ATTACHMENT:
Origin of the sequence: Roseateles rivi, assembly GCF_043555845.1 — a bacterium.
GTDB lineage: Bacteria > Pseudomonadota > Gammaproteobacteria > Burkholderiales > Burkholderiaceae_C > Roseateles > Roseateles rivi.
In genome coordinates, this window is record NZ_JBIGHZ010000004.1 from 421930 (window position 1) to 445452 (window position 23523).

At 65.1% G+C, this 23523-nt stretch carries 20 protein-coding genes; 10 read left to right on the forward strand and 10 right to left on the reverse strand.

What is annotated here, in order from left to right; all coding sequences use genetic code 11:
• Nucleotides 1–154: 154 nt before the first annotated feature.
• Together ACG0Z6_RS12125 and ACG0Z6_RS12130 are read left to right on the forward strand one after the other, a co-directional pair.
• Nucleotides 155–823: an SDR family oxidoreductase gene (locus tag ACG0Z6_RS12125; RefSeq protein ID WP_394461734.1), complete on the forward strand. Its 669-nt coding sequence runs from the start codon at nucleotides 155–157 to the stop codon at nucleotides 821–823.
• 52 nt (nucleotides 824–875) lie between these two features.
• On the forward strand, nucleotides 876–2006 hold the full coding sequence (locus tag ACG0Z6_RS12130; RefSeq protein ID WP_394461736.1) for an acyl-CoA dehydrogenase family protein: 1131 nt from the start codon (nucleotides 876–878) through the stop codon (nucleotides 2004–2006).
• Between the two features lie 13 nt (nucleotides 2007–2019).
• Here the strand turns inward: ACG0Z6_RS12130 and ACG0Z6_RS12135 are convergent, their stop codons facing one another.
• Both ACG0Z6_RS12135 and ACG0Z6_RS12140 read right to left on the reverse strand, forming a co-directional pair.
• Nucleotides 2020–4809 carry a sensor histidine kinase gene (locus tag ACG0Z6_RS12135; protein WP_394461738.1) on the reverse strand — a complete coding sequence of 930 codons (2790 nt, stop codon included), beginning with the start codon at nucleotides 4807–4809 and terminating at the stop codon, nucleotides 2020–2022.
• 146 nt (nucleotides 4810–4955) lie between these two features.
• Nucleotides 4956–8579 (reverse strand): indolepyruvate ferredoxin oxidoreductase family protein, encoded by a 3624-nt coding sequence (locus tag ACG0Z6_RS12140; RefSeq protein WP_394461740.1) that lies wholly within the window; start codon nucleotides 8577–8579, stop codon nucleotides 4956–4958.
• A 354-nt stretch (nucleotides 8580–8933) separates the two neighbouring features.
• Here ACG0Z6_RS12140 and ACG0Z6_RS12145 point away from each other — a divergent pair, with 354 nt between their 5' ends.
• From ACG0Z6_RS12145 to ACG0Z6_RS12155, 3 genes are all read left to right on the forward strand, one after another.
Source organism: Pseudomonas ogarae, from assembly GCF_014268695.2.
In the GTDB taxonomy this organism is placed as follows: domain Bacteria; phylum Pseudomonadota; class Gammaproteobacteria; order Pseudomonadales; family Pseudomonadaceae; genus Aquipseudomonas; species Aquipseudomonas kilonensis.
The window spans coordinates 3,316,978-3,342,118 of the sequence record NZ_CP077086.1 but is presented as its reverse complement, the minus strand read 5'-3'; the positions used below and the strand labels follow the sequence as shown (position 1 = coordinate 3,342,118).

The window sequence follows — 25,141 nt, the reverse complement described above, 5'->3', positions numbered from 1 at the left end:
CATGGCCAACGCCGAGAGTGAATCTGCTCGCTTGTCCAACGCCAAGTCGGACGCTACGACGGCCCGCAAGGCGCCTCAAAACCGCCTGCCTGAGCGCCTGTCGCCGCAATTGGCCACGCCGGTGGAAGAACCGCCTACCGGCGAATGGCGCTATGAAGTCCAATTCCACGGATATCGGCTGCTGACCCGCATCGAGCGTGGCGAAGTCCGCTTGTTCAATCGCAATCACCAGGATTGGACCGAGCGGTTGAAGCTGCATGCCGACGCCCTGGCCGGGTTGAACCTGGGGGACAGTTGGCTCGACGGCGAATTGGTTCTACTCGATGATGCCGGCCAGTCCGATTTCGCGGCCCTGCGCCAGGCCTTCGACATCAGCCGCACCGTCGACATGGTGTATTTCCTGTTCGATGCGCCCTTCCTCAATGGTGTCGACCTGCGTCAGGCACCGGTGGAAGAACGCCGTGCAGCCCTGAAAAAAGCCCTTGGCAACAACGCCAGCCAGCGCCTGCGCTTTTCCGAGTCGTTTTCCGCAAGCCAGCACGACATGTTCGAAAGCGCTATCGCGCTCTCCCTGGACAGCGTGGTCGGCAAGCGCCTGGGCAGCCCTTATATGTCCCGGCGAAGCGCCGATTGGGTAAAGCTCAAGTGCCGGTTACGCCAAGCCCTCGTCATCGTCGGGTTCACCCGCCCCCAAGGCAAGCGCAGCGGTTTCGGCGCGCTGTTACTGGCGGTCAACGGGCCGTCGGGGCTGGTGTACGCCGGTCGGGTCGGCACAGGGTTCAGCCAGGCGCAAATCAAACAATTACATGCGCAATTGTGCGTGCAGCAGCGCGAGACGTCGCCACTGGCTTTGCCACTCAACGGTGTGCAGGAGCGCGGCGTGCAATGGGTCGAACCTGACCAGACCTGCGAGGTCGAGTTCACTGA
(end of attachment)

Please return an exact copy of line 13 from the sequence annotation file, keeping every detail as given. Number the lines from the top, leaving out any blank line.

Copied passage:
• Both ACG0Z6_RS12135 and ACG0Z6_RS12140 read right to left on the reverse strand, forming a co-directional pair.